How to unclog a sink (and keep your pants)

One of the many joys of homeownership is the clogged kitchen sink. This is not my first clogged kitchen sink, [[Visit to Ontario, Clogged up Kitchen Sink Drain|having worked through such an experience with my father a number of years ago]].
I should point out that the event did not make me an expert, just made me aware of what not to do.
First thing not to do: pour sulphuric acid down the pipes, and hope that it somehow dissolves the gunk that’s down there. Even moreso: not to blow into the pipe in hopes of forcing it down, only to have it come back up to splash on your pants and dissolve the fabric while you’re still in them.
Still, about two litres of Draino didn’t help. It poured in, but the drain didn’t really unclog. Finally, desperate measures were needed. Not a plumber — a snake.
The snake is a long metal … um … well … thing. If you’ve seen one, you know what I’m talking about. If you haven’t, then I suggest a short trip to your nearest rental store to ask about one. It’s about the easiest thing I can think of.
The snake was a 25 footer, which I hoped would be enough to find it’s way to the clog. I figured that the clog had to be at the drain stack, where the drain would ultimately head vertically into the sewer.
A note about using a snake: Use gloves. Preferably ones you don’t care about. Because those snakes have been everywhere and they are disgusting. My hands were turned a greasy brown. I chose to believe it was actually grease, and not something else that you normally find down a drain. (At least it didn’t smell.)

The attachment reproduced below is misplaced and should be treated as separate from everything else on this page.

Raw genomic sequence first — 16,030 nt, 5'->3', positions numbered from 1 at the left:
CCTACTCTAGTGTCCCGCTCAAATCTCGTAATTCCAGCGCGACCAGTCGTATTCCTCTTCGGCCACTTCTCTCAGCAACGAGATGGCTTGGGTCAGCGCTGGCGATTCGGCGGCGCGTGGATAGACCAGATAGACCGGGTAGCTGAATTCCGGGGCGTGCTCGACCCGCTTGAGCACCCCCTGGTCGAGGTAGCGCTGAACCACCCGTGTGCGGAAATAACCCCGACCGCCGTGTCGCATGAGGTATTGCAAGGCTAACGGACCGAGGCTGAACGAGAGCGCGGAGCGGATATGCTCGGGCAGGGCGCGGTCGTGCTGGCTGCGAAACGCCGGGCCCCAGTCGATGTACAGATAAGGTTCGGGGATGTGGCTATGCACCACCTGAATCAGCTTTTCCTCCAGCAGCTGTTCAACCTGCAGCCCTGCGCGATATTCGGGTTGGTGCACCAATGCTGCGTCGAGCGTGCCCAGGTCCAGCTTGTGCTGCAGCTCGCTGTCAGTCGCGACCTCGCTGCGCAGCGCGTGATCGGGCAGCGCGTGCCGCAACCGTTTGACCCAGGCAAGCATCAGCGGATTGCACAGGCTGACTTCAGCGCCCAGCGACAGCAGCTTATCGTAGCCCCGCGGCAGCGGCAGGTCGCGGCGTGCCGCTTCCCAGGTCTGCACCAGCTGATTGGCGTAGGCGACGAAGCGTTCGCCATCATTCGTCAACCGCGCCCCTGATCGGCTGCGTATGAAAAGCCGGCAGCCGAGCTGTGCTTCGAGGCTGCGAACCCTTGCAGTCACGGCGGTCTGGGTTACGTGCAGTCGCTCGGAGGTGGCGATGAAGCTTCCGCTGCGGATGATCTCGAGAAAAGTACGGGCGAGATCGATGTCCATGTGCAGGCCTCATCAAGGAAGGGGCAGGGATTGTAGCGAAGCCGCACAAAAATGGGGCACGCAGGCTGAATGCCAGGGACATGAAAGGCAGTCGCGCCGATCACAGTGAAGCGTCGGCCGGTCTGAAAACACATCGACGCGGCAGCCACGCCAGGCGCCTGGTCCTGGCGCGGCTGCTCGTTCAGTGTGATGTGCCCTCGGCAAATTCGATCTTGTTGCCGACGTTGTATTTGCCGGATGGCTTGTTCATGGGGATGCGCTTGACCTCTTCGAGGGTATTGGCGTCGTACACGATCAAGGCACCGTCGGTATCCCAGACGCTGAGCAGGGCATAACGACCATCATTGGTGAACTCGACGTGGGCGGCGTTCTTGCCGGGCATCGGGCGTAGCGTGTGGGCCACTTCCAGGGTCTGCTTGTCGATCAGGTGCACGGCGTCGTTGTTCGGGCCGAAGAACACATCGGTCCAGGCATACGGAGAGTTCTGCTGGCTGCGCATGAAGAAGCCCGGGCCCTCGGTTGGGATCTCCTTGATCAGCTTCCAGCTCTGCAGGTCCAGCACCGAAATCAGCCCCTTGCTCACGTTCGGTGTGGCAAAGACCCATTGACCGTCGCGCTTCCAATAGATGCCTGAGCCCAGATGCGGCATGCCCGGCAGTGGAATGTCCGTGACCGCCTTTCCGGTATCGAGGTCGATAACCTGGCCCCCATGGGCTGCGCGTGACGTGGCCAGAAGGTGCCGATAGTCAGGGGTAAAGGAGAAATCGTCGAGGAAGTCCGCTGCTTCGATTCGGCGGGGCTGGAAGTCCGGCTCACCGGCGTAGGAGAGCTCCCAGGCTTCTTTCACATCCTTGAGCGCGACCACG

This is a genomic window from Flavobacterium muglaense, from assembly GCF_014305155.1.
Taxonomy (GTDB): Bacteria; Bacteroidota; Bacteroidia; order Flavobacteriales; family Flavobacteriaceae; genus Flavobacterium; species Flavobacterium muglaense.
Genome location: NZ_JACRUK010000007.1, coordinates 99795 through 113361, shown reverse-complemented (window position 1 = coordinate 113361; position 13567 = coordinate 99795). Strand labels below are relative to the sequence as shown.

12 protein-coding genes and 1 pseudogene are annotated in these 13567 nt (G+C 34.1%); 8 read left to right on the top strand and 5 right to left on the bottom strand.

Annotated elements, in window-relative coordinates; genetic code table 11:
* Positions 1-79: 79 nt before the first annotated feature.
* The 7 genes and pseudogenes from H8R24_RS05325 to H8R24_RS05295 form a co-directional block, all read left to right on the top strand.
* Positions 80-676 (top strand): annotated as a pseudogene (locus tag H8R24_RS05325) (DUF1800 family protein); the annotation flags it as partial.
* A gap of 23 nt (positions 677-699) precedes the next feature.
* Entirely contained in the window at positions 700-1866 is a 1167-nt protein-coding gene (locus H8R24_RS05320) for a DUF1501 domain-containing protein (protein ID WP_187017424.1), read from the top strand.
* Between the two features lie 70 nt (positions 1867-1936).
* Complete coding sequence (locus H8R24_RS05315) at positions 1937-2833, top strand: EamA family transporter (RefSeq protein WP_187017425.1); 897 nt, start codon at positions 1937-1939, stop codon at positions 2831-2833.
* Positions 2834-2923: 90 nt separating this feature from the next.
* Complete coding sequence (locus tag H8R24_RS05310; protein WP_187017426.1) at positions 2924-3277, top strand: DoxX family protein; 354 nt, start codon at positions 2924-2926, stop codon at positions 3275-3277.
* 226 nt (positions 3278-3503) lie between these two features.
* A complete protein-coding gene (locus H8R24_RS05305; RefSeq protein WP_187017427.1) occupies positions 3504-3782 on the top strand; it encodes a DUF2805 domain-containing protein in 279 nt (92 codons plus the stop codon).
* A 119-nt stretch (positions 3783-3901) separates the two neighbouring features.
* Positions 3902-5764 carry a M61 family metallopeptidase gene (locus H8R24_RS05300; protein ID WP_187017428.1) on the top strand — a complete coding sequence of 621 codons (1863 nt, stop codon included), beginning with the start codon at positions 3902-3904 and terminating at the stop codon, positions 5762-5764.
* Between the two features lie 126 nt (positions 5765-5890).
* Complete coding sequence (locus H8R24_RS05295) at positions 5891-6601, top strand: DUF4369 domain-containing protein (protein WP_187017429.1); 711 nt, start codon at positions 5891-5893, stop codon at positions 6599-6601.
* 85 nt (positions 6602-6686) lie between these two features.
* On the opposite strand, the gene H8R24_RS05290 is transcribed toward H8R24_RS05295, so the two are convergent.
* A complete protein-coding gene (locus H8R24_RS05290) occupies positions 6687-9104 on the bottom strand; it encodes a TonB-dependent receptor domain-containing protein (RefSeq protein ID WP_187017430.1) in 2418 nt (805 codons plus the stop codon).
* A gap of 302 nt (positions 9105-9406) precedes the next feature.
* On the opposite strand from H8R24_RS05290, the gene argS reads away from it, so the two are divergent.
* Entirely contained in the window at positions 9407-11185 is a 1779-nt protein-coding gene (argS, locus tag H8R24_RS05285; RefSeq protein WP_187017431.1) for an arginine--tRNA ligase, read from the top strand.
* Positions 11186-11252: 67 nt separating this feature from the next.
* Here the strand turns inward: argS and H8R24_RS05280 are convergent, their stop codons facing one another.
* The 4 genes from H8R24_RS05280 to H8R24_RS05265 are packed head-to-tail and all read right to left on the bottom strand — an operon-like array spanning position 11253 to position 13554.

With a bit of help from Alex, we managed to get the sucker down the drain, find the clog, and poke a hole in its formerly impenetrable defenses to allow the drain to … well, drain.
And I still have my pants!

Cirque du Soliel's Delirium

Way back in August, Alex and I celebrated our paper anniversary, the first. We’d celebrated by going to Banff and spending the night at the Banff Springs hotel, having a wonderful dinner (note: chocolate fondue is wonderful, but uncomfortably filling), and attending the Mozart on the Mountain concert in Canmore.
As part of our paper anniversary, I gave Alex tickets (paper) to the next Cirque du Soliel show, called Delirium.
We’ve seen Cirque before in Calgary, earlier when we were dating (see [[Stampede Breakfast, Topmade Barbecue, and Quidam]]). I’ve also seen Cirque in Vegas (see [[Road Trip of the Southwest United States, Touring Las Vegas and Cirque du Soleil Mystére]]) and a couple of other minor times (and off-shoot troupes) in and around Ontario. In short, there was no reason not to get good tickets the moment they went on sale.
The kicker was that Alex knew that Cirque was coming, and kept bugging me to get tickets. I stalled repeatedly and played stupid (I do it rather well, admittedly; comes from being naturally idiotic) and managed to keep her unaware that the tickets were, in fact, already purchased. So when the time came, it was a wonderful little surprise.